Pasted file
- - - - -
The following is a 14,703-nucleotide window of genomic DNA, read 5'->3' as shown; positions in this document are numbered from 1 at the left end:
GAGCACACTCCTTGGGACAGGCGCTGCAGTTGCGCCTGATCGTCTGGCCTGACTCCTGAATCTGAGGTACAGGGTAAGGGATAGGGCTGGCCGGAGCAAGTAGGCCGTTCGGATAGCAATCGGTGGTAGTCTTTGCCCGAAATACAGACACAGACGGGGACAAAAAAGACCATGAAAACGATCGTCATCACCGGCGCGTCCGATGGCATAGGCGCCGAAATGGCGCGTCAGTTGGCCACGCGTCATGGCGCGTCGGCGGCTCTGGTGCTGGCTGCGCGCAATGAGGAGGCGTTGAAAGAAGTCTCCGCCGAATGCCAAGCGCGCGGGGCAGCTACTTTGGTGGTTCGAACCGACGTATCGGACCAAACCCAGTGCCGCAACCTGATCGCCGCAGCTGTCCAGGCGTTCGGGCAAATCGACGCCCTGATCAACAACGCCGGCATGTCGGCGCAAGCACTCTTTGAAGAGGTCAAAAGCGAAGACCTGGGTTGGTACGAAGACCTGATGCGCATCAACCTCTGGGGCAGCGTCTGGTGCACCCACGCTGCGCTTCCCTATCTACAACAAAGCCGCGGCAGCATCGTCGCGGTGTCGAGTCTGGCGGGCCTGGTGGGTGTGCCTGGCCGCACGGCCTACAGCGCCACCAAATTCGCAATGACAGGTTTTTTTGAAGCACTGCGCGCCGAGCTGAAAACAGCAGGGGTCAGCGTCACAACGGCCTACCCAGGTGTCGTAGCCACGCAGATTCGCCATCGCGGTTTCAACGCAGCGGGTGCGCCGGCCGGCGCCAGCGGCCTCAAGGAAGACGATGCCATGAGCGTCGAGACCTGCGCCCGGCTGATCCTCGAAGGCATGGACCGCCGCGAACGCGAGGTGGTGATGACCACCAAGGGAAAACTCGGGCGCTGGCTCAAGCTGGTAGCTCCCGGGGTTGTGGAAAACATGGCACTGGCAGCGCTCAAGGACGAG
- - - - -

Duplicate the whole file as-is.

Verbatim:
The following is a 14,703-nucleotide window of genomic DNA, read 5'->3' as shown; positions in this document are numbered from 1 at the left end:
GAGCACACTCCTTGGGACAGGCGCTGCAGTTGCGCCTGATCGTCTGGCCTGACTCCTGAATCTGAGGTACAGGGTAAGGGATAGGGCTGGCCGGAGCAAGTAGGCCGTTCGGATAGCAATCGGTGGTAGTCTTTGCCCGAAATACAGACACAGACGGGGACAAAAAAGACCATGAAAACGATCGTCATCACCGGCGCGTCCGATGGCATAGGCGCCGAAATGGCGCGTCAGTTGGCCACGCGTCATGGCGCGTCGGCGGCTCTGGTGCTGGCTGCGCGCAATGAGGAGGCGTTGAAAGAAGTCTCCGCCGAATGCCAAGCGCGCGGGGCAGCTACTTTGGTGGTTCGAACCGACGTATCGGACCAAACCCAGTGCCGCAACCTGATCGCCGCAGCTGTCCAGGCGTTCGGGCAAATCGACGCCCTGATCAACAACGCCGGCATGTCGGCGCAAGCACTCTTTGAAGAGGTCAAAAGCGAAGACCTGGGTTGGTACGAAGACCTGATGCGCATCAACCTCTGGGGCAGCGTCTGGTGCACCCACGCTGCGCTTCCCTATCTACAACAAAGCCGCGGCAGCATCGTCGCGGTGTCGAGTCTGGCGGGCCTGGTGGGTGTGCCTGGCCGCACGGCCTACAGCGCCACCAAATTCGCAATGACAGGTTTTTTTGAAGCACTGCGCGCCGAGCTGAAAACAGCAGGGGTCAGCGTCACAACGGCCTACCCAGGTGTCGTAGCCACGCAGATTCGCCATCGCGGTTTCAACGCAGCGGGTGCGCCGGCCGGCGCCAGCGGCCTCAAGGAAGACGATGCCATGAGCGTCGAGACCTGCGCCCGGCTGATCCTCGAAGGCATGGACCGCCGCGAACGCGAGGTGGTGATGACCACCAAGGGAAAACTCGGGCGCTGGCTCAAGCTGGTAGCTCCCGGGGTTGTGGAAAACATGGCACTGGCAGCGCTCAAGGACGAG